Published in Midwest Flyer – June/July 2017
I read with great interest your article on traffic patterns (Pilot Proficiency, Dec 2015/Jan 2016). I think it is a good idea to remind pilots of the correct procedure for approach, landing, and departing from an uncontrolled airport. However, I do have to say that you did leave out some important information on the correct terminology to be used at such airports.
In your article, you gave a typical pilot report for someone approaching an airport. You wrote: “Typically, we say something like Piper 12345, 5 miles west, landing Morey Airport.”
This would have been a perfect place to put in the correct procedure. According to AIM chapter 4-1-9.G.6.A (examples), the pilot should announce:
1. Name of the airport he/she is approaching.
2. Aircraft type.
3. Registration number.
5. Position in relation to the airport.
6. How they intend to enter the pattern.
7. What runway they intend to land on.
8. Full stop or touch and go.
9. (Repeat) Name of the airport he/she is approaching.
While I think your idea of letting the other pilots know the performance of their aircraft is a good idea, it is not mentioned in the AIM. Your personal experience with a throttle jockey flying by you while in the pattern is a case study of a pilot who is only concerned about himself, and in the process, is putting your and his life in jeopardy. I can only hope that you had a conversation with this guy later.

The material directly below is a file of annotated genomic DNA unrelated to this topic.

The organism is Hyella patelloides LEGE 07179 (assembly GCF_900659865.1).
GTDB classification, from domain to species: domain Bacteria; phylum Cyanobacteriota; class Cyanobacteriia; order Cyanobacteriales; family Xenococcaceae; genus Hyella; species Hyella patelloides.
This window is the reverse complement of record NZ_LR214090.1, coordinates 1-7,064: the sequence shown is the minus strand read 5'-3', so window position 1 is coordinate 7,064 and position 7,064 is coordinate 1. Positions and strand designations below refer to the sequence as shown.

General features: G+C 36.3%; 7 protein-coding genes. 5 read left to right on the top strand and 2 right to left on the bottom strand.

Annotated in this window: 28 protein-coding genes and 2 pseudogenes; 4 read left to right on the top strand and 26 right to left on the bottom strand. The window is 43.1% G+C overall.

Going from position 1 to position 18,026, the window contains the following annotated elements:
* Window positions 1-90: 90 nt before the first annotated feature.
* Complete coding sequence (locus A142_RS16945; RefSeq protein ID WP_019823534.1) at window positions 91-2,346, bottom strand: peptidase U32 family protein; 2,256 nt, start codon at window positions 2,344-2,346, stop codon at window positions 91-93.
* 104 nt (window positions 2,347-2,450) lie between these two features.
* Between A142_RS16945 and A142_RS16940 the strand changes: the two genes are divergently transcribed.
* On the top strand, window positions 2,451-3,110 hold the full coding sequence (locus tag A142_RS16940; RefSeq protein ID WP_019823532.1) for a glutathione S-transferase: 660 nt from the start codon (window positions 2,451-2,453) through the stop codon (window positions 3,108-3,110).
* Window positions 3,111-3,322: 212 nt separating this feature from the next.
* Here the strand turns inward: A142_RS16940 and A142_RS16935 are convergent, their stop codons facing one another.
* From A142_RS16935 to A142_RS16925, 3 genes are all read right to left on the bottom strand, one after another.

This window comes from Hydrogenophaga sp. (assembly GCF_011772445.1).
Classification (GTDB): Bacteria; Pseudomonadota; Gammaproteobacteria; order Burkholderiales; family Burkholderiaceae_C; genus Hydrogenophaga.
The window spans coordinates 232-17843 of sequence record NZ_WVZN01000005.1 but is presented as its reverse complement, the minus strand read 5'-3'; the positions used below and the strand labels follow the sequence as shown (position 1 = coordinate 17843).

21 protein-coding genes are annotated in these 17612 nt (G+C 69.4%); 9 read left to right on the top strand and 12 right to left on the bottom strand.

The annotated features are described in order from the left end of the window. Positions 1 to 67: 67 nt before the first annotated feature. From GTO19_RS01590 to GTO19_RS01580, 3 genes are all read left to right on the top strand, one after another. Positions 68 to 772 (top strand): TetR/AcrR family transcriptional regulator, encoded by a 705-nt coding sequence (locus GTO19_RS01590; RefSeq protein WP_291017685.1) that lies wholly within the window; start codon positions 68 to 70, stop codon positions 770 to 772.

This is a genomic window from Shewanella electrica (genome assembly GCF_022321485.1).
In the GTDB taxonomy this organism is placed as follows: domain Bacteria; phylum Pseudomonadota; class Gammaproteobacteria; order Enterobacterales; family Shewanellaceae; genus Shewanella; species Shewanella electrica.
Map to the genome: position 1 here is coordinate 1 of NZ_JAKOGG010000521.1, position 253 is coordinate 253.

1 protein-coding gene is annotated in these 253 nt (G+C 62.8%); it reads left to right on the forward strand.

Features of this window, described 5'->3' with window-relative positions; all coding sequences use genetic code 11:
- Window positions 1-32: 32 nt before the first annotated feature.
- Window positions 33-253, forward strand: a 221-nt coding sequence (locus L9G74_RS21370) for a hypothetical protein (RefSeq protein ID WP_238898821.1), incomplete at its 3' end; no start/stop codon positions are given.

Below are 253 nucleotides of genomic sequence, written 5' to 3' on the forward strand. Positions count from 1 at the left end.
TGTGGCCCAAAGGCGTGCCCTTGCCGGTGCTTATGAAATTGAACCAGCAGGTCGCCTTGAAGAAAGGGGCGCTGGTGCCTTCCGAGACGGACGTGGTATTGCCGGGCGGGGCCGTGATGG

Light Sport Pilot
Thank you for your response to my article. Your comments are very applicable and I appreciate them.
The section of the Aeronautical Information Manual (AIM) to which you refer was not included specifically because the discussion was intended to be an extension of the AIM discussion, not a repeat of it. My assumption was that this article could be used as an extension of the AIM information by flight instructors as they saw fit to do so.
My point with respect to aircraft performance was specifically not discussed in AIM. I refrained from mentioning this because some folks would put a confrontational spin on it, which was not my intent.
With respect to whether or not I had a discussion with the pilot who cut us off in the pattern, yes, I did. The incident has not been repeated.
Harold Green, CFII
Instructor, Morey Airplane Company
Columnist, Pilot Proficiency
Midwest Flyer Magazine